# PROMETHEE

Pascal Francq

December 1, 2011 (January 20, 2004)

Table of Contents

This article contains a short introduction to the multi-criteria decision aid system PROMETHEE. For a full description, [1, 2] should be consulted.

## 1 The problem

Let be a set of solutions, each , represents the evaluation of a solution, , to a given criterion, . Table 1↓ represents a generic evaluation table.

## 2 Enrichment of the Preference Structure

The notion of generalized criteria is introduced in order to take into account the extent of the deviations between the evaluations.

For this purpose we define preference function as giving the degree of preference of solution over solution for a given criteria, . In most cases, we can assume that is a function of the deviation . We consider that the function is normalized, so that:

- ;
- , if , no preference or indifference;
- , if , weak preference;
- , if , strong preference;
- , if , strict preference.

It is clear that has to be a non-decreasing function of , with a shape similar to that in Figure 1↓. Parameters and are known respectively as the indifference and the preference threshold.

The generalized criterion associated with is then defined by the pair . The PROMETHEE method requires a generalized criterion to be associated with each criterion, .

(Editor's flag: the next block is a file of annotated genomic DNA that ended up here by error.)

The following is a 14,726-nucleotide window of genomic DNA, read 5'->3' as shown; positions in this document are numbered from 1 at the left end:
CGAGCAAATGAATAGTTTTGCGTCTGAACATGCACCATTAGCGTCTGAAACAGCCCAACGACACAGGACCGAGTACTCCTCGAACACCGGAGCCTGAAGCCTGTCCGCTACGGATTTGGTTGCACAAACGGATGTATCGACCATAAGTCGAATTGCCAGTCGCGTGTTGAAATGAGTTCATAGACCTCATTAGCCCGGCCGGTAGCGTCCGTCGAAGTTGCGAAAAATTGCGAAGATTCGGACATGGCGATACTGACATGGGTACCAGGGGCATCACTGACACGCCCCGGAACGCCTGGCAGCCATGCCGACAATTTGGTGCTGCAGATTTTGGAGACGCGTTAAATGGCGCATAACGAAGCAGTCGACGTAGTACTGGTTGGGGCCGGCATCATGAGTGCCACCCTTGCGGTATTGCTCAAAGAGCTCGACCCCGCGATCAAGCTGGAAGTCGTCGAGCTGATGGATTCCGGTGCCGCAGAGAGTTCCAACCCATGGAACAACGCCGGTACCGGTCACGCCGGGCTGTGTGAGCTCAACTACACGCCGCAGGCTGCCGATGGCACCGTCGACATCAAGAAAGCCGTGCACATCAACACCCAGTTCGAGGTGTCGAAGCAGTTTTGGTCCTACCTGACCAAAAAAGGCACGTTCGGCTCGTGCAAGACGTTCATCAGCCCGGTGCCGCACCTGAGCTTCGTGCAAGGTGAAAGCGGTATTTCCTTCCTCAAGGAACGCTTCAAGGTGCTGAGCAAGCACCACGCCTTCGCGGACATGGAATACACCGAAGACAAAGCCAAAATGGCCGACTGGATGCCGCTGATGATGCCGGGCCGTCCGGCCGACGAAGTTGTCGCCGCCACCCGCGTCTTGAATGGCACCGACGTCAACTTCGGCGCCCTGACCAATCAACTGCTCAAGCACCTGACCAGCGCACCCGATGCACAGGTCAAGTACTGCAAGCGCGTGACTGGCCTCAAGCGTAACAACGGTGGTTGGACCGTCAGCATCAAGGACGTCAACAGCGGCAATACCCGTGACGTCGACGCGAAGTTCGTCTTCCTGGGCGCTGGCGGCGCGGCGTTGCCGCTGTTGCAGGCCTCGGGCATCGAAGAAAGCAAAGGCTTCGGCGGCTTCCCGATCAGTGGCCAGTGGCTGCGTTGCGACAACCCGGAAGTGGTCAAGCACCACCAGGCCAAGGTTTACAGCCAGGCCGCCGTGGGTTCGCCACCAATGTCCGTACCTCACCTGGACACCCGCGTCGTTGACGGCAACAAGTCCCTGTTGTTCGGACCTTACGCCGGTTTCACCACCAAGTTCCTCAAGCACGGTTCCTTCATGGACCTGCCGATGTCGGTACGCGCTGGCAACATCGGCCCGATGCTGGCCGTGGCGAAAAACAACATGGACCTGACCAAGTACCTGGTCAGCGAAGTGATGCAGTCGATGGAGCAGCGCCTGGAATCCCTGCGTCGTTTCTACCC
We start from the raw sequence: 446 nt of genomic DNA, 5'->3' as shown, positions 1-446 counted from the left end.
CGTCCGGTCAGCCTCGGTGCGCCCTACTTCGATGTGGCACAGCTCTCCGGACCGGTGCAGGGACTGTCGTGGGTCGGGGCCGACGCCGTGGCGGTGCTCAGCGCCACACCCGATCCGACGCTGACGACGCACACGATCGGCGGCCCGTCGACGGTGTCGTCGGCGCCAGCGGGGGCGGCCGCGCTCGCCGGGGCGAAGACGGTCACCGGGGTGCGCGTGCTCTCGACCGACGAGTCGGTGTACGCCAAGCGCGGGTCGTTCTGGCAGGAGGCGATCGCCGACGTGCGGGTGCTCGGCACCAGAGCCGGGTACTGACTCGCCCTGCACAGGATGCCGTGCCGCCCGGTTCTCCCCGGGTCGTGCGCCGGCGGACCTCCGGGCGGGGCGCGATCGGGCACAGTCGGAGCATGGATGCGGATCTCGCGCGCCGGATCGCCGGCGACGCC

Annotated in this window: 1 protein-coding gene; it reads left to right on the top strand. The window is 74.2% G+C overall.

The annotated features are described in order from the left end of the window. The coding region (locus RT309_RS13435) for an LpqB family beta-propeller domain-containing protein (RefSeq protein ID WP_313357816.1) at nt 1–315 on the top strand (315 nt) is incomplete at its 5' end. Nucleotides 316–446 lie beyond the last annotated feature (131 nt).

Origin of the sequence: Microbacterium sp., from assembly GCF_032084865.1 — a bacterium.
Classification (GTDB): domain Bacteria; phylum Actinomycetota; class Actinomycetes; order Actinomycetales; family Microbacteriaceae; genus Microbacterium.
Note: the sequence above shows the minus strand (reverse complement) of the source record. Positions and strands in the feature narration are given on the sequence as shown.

## 3 Enrichment of the Dominance Relation

A valued outranking relation is built up that takes all the criteria into account. Let us now suppose that a generalized criterion is associated with each criterion .

The and values are the indifference and preference thresholds respectively. When the difference between the evaluations of and is lower than it is not significant, and the preference of over is thus equal to zero. When the difference between the evaluations of and is greater than it is considered to be very significant, and the corresponding preference is thus equal to one.

A multi-criteria preference index of over can then be defined, that takes all the criteria into account with the expression (↓).

where are weights associated with each criterion. These weights are positive real numbers that do not depend on the scales of the criteria.

It is interesting to note that if all the weights are equal, will simply be the arithmetical average of all the degrees.

expresses how, and to what extend, is preferred to , while expresses how is preferred to over all the criteria.

The values and are computed for each pair of alternatives . In this way, a complete and valued outranking relation is constructed on .

## 4 Exploitation for Decision Aid

Let us considered how each alternative, , faces the others and therefore defines the two following outranking flows:

- the positive outranking flow is given by:
- the negative outranking flow is given by:

The positive outranking flow expresses to what extent each alternative outranks all the others. The higher is, the better the alternative will be. represents the power of , i.e. its outranking character.

The negative outranking flow expresses to what extend each alternative is outranked by all the others. The smaller is, the better the alternative will be. represents the power of , i.e. its outranked character.

## 5 PROMETHEE I Ranking

Two rankings of the alternatives can be deduced naturally from the positive and the negative outranking flows. Let us denote them and respectively:

Partial PROMETHEE I ranking is the intersection of these two rankings: